Online video gaming just became the latest victim of COVID-19.
Akamai Technologies of Cambridge, the data delivery company that handles Internet traffic for many of the world’s biggest companies, said on Tuesday it will deliberately delay downloads of video games during peak hours because of bottlenecks from so many people playing from home during the coronavirus shutdown.
The slowdown will specifically affect downloads of games during daytime and evening hours, so that someone buying a downloadable copy of a new game such as “Doom Eternal” will have to wait a lot longer to start playing.
Akamai said it will continue to allow normal high-speed downloads late at night.
In a posting on the company’s blog Akamai chief executive Tom Leighton said the company is trying to ensure the demand for gaming downloads doesn’t overwhelm the system’s capacity to the point where other information is affected.
"This will help ensure health care workers and first responders working hard to contain the spread of COVID-19 have continual access to the vital digital services they need,” Leighton said.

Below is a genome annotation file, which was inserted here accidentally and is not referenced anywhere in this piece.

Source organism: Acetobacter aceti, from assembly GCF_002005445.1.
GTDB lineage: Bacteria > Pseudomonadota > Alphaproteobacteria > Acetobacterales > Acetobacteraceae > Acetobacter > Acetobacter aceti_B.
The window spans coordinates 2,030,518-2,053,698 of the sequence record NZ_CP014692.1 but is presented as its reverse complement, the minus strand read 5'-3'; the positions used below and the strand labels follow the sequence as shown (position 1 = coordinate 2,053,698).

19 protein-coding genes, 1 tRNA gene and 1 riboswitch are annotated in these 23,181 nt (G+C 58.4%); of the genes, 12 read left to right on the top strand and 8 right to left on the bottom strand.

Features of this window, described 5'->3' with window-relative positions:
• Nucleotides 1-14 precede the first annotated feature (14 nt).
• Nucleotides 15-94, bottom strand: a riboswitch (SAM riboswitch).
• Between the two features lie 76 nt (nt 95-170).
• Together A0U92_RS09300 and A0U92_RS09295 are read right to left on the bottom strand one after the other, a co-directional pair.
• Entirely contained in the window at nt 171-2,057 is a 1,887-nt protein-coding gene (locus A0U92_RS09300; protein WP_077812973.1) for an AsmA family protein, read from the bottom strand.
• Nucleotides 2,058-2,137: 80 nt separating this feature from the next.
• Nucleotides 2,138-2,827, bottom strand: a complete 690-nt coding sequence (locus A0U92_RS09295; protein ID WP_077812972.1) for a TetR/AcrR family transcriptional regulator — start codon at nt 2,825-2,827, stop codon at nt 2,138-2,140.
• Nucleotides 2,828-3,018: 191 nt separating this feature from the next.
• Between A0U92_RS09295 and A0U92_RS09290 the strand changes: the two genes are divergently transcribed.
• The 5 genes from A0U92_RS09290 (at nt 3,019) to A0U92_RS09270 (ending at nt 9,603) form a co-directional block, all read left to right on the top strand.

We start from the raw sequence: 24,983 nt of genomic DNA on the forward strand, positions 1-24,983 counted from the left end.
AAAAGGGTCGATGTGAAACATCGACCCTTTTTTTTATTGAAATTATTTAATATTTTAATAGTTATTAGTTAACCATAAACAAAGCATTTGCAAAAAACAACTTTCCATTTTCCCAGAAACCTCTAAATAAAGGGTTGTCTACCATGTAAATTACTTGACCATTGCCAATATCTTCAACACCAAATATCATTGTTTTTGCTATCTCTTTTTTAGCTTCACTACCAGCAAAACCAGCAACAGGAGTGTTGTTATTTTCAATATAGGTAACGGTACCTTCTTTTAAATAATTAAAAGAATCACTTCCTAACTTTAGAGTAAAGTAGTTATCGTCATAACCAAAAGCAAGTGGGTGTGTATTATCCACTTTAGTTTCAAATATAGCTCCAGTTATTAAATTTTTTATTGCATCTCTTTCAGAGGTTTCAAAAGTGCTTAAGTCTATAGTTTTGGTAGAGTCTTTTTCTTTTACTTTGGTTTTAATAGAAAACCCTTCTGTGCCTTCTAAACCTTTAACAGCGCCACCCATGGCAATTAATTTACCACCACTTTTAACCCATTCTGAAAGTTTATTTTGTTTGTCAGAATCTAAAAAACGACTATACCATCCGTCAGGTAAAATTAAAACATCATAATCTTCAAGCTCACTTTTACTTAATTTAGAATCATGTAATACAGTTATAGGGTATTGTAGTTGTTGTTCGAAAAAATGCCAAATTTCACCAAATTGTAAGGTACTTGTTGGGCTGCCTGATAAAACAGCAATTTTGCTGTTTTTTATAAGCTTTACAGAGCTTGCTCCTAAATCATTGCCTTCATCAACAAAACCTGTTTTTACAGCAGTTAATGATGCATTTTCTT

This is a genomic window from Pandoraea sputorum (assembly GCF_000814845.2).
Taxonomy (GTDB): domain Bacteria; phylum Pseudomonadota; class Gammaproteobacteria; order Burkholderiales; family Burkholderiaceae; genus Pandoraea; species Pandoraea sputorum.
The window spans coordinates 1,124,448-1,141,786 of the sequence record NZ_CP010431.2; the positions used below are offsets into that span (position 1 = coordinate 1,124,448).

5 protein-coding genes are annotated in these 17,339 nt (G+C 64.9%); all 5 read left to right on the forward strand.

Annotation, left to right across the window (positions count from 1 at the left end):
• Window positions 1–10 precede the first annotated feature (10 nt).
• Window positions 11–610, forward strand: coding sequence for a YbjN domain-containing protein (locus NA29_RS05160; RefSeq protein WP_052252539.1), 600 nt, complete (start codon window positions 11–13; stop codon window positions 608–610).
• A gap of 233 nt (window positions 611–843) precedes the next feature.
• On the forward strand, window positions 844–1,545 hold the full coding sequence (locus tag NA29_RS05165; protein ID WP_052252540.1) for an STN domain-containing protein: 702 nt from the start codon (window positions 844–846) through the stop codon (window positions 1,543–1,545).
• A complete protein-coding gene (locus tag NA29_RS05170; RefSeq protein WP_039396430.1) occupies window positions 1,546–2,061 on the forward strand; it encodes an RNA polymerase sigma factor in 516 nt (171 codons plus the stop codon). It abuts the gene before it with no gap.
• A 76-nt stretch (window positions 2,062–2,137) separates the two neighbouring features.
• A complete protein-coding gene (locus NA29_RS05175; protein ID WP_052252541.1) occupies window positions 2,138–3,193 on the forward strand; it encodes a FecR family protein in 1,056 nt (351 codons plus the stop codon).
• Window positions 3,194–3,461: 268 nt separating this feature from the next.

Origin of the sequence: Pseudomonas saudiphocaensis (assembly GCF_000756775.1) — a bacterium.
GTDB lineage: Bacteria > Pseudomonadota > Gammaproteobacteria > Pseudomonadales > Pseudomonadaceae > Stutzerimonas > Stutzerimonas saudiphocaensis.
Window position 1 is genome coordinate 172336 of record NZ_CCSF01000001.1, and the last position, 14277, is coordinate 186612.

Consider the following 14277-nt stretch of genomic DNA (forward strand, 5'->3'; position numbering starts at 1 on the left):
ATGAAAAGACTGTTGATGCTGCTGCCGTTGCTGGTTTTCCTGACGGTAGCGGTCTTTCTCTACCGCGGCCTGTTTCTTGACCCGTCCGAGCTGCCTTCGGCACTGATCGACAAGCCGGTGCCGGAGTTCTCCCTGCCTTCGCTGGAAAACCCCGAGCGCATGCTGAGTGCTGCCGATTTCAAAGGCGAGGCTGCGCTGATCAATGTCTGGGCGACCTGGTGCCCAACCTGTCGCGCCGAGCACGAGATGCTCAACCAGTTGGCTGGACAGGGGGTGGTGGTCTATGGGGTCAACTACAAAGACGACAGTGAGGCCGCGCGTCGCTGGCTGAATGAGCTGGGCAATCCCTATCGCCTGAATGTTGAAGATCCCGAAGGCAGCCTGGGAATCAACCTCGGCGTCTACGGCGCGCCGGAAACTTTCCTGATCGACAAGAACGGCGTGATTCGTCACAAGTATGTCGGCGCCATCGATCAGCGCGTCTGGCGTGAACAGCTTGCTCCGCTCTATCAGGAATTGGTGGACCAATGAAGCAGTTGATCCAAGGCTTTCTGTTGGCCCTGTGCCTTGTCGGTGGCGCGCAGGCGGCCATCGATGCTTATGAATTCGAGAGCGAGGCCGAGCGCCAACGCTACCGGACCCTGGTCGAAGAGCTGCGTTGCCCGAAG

The decision is the latest evidence that the dramatic change in Internet usage patterns caused by COVID-19 is putting unprecedented strain on the global network. On Tuesday, Bloomberg News reported that YouTube will begin streaming all videos around the world in lower-quality standard definition to save on bandwidth and prevent networks from being overwhelmed by housebound video viewers; users would have to select a higher-definition video instead of YouTube automatically streaming it.
That follows a request by regulators in the European Union to YouTube, Netflix, and other streaming video companies to voluntarily reduce the video quality of their streams from high definition to standard definition.
Leighton said Akamai is making the move in cooperation with major video game makers, including Sony and Microsoft.
“In regions where demand is creating bottlenecks for customers, we will be reducing gaming software downloads at peak times, completing the downloads at the normal fast speeds late at night," Leighton said. “This approach will help ensure every Internet user and consumer continues to have the high-quality experience they expect across all of their Internet services, and that gamers will still get the download they want, though it may take longer than usual during peak usage times.
However, Leighton said that despite the gaming slowdown, “Akamai fully expects to maintain the integrity and reliability of website and mobile application delivery, as well as security services, for all of our customers.”